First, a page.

Red Sailors, Part Three
The story began in Part One, and continued in Part Two.
Sailors soon became involved in the Helsinki, Kronstadt and Reval soviets, but were not a majority ln any of them. Lenin’s return in April angered most sailors because of his German connection. Leaders of the Socialist Revolutionary-dominated ship committees on the dreadnoughts Petropavlovsk and Sevastopol seriously considered attacking and sinking the pro-Bolshevik Respublika (the former Imperator Pavel I). A Bolshevik party worker aboard Petropavlovsk was hurled overboard by the sailors.
Dybenko and Kollontai, from real life ...
Yet after the German-support scandal blew over, Bolshevik influence steadily grew among the sailors since they were the only party untainted by association with the despised Provisional Government. Young sailors became especially dissatisfied with the Mensheviks and Left Socialist Revolutionaries who dominated the ship committees, and the Bolsheviks moved effectively to exploit this opportunity. Leaders like Dybenko (prominent Bolshevik Alexandra Kollontai’s lover, some 18 years her junior) on Imperator Pavel I and, after a tour at the front with the Naval Infantry, the transport Schcha, were extremely active within the fleet committee and consistently out-maneuvered the majority Left Socialist Revolutionaries and Mensheviks as did Khovrin, also a rating on Pavel I. The battleships became the centers of discontent - Khovrin claimed over half of Respublika’s crew as party members.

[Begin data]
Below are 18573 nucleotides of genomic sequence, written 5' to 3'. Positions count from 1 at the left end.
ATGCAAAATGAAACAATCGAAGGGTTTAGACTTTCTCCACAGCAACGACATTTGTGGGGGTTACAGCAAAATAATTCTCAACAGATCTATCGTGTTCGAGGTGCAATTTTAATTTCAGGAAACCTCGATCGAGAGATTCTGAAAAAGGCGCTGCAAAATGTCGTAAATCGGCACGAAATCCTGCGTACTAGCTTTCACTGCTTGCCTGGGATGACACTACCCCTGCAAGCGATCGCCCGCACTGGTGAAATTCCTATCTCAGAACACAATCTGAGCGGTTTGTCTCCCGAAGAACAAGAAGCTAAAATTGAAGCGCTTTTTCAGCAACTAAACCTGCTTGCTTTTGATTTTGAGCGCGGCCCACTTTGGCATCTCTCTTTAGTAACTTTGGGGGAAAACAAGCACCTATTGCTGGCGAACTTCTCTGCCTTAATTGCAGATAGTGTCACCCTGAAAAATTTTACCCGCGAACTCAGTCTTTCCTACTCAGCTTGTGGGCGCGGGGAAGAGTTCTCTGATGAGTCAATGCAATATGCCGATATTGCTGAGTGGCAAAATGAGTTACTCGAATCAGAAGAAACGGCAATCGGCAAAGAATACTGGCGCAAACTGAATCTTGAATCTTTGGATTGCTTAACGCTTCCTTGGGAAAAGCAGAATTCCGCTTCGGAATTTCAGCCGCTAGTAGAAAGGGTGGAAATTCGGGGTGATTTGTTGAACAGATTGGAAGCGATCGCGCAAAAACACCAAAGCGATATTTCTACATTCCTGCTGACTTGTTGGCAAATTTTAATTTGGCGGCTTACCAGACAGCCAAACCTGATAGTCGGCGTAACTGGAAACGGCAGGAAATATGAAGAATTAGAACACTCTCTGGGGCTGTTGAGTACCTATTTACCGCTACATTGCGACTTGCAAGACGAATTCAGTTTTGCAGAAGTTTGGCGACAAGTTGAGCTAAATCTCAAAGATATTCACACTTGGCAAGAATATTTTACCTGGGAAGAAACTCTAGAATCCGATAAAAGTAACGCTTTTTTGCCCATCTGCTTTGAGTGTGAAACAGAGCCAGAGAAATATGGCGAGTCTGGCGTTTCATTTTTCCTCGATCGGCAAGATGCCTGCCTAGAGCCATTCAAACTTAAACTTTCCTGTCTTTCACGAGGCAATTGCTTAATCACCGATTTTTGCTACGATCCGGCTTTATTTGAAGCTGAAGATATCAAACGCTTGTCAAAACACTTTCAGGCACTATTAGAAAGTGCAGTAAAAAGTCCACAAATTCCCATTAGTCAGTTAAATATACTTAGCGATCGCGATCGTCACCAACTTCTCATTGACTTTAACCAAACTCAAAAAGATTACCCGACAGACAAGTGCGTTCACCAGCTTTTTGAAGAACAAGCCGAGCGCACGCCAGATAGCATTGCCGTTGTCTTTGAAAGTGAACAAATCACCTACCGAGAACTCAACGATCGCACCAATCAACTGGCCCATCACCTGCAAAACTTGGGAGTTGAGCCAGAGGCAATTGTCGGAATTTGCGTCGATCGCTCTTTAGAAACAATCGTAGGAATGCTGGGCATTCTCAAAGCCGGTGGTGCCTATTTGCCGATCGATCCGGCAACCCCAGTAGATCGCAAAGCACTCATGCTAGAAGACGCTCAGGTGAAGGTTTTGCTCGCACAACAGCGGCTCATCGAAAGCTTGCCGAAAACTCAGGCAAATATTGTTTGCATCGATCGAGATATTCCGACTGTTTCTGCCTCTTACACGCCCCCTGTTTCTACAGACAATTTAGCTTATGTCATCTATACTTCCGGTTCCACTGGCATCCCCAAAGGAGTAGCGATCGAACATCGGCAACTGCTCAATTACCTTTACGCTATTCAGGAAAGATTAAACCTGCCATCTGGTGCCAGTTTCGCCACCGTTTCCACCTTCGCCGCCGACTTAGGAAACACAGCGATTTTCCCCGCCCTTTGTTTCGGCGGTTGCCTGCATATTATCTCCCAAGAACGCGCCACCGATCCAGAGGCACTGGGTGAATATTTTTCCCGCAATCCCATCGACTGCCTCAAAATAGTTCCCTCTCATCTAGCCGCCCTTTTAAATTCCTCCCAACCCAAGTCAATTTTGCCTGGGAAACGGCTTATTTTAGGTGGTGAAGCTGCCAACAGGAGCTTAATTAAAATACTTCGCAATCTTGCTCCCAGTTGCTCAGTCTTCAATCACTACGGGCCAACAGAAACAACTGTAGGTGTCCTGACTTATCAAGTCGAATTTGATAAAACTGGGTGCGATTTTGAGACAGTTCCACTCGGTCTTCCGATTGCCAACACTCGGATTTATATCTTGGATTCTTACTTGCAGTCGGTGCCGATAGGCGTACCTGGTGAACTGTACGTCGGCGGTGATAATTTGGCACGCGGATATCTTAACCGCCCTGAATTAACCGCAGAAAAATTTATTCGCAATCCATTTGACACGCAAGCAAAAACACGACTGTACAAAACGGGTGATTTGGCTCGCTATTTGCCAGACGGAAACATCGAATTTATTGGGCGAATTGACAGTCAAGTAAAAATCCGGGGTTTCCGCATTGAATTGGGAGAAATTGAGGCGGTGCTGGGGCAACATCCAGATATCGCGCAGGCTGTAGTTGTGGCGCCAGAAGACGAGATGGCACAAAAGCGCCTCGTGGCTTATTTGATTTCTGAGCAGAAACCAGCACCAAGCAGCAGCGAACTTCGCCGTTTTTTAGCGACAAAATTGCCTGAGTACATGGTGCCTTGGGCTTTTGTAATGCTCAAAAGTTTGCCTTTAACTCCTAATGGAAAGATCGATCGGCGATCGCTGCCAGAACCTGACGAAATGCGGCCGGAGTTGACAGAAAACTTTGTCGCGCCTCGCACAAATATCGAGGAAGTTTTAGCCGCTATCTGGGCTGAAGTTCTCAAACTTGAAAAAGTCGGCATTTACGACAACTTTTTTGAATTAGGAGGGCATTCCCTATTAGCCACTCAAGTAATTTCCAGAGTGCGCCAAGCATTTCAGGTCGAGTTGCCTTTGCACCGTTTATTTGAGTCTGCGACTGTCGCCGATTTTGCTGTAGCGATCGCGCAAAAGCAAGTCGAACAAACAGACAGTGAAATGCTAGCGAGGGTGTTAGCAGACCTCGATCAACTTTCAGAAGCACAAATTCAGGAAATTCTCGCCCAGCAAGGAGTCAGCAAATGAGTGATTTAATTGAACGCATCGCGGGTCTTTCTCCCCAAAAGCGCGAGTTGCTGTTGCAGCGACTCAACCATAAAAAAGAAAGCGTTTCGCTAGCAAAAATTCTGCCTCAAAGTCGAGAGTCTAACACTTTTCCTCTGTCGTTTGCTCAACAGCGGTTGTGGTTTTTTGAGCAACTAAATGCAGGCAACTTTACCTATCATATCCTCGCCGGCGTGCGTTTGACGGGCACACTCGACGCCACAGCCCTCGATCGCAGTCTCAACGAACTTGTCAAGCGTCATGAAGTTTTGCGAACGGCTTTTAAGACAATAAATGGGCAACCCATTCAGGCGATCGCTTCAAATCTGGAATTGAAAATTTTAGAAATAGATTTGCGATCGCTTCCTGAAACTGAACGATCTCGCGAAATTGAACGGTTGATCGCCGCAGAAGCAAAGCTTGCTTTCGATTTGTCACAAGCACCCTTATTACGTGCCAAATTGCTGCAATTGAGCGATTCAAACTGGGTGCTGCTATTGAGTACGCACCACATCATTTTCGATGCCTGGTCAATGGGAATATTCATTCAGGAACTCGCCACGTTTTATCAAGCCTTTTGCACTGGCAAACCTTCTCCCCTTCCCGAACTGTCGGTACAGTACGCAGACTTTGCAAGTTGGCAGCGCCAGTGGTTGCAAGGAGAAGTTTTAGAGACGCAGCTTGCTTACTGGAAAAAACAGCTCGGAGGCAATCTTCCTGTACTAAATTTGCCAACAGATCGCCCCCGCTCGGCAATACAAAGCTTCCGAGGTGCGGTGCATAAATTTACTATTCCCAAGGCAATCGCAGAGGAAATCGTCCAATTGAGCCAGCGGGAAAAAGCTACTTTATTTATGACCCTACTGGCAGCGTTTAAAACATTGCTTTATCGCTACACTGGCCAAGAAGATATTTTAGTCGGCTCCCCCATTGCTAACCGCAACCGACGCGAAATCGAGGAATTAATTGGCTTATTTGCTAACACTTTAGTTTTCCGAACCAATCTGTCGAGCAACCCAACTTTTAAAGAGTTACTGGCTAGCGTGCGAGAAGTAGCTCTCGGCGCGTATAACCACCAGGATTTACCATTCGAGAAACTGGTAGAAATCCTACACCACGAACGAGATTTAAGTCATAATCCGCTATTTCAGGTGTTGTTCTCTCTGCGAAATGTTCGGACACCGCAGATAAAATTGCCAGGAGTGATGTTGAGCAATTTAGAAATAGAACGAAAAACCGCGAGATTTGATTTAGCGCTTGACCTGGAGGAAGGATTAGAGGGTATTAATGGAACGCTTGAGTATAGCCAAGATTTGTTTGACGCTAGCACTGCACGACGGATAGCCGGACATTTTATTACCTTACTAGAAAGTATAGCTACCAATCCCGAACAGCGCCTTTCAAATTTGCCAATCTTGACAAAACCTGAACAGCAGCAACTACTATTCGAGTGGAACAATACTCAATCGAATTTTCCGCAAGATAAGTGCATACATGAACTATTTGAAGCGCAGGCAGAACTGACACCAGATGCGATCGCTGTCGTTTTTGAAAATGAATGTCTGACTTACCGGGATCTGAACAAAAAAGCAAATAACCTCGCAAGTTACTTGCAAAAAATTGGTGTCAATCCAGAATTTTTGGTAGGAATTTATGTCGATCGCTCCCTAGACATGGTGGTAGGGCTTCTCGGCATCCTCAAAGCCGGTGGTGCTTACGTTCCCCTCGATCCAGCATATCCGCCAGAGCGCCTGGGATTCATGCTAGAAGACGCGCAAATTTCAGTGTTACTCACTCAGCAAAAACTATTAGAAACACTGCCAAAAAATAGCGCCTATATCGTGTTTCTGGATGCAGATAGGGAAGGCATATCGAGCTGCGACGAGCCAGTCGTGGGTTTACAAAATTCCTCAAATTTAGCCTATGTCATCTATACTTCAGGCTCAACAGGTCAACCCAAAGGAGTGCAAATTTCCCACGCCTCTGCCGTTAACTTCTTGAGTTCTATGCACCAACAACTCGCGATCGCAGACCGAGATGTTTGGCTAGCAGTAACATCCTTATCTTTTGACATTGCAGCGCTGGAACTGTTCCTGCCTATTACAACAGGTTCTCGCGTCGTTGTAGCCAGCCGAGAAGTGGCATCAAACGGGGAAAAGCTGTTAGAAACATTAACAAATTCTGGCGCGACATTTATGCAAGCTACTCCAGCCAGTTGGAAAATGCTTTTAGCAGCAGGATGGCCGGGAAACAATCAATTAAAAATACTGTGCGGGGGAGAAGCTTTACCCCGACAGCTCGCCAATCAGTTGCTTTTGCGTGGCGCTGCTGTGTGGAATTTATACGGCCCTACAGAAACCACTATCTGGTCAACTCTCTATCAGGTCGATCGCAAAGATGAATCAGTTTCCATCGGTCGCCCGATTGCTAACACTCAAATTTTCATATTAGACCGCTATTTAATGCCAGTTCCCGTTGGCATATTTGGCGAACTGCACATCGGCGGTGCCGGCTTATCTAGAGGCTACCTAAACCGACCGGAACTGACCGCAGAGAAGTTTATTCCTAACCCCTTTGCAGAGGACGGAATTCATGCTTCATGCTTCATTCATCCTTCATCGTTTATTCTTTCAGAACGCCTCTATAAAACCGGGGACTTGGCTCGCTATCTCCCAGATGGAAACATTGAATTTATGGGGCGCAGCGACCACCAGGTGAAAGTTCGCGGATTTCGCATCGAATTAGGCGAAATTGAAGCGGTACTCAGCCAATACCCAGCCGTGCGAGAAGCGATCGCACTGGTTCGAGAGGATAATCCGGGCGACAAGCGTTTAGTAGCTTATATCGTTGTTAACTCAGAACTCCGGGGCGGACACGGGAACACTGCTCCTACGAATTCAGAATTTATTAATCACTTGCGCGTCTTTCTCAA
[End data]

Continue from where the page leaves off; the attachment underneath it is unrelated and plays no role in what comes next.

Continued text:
. . . and from the movie Optimistic Tragedy (1963).
Most officers did little to stop political activity. Admiral Aleksandr Maksimov, the new fleet commander, was very popular with the rank and file, having defended his men against arrest in pre-war days. He also had a high professional reputation as a mine warfare expert following the Russo-Japanese War. Maksimov required officers to use the polite form of address with their men instead of the demeaning familiar form, while officers were to be called "Mr. Lieutenant" and so on instead of "Your Highness." He also permitted smoking in the street, beards and longer hair. The fleet central committee, Tsentrobalt, was set up in April at his instigation.
While Maksimov was popular with the rank and file, most officers held the opposite opinion. The new commander was called the "Red Admiral" and accused of decorating his uniform with red ribbons. Another popular admiral, Dmitrii Verderevsky, more acceptable to the officer corps, was appointed second-in-command with the understanding that he would be promoted to the top job after a decent interval had passed. After considerable intrigue, Maksimov was canned by Army commander-in-chief Gen. Alexei Brusilov in June and replaced by Verderevsky.
Maksimov was seen as too lax in disciplining the sailors, and insulted many in the officer corps by reducing their privileges. The final straw came with the bizarre declaration by the Kronstadt Soviet of an independent republic of Kronstadt. The crew of Petropavlovsk mutinied when Maksimov was fired, but the admiral restrained the sailors.
While the end of Romanov rule caused restless agitation in the Baltic Fleet, it was a different story in the Black Sea.
"In the Black Sea Fleet the news of these events made no particular impression, possibly because we received them after a long delay . . ." Kolchak testified shortly before he was executed. "It was merely rumored that there had been disorders in the Baltic Fleet, that Nepenin and other officers had been murdered."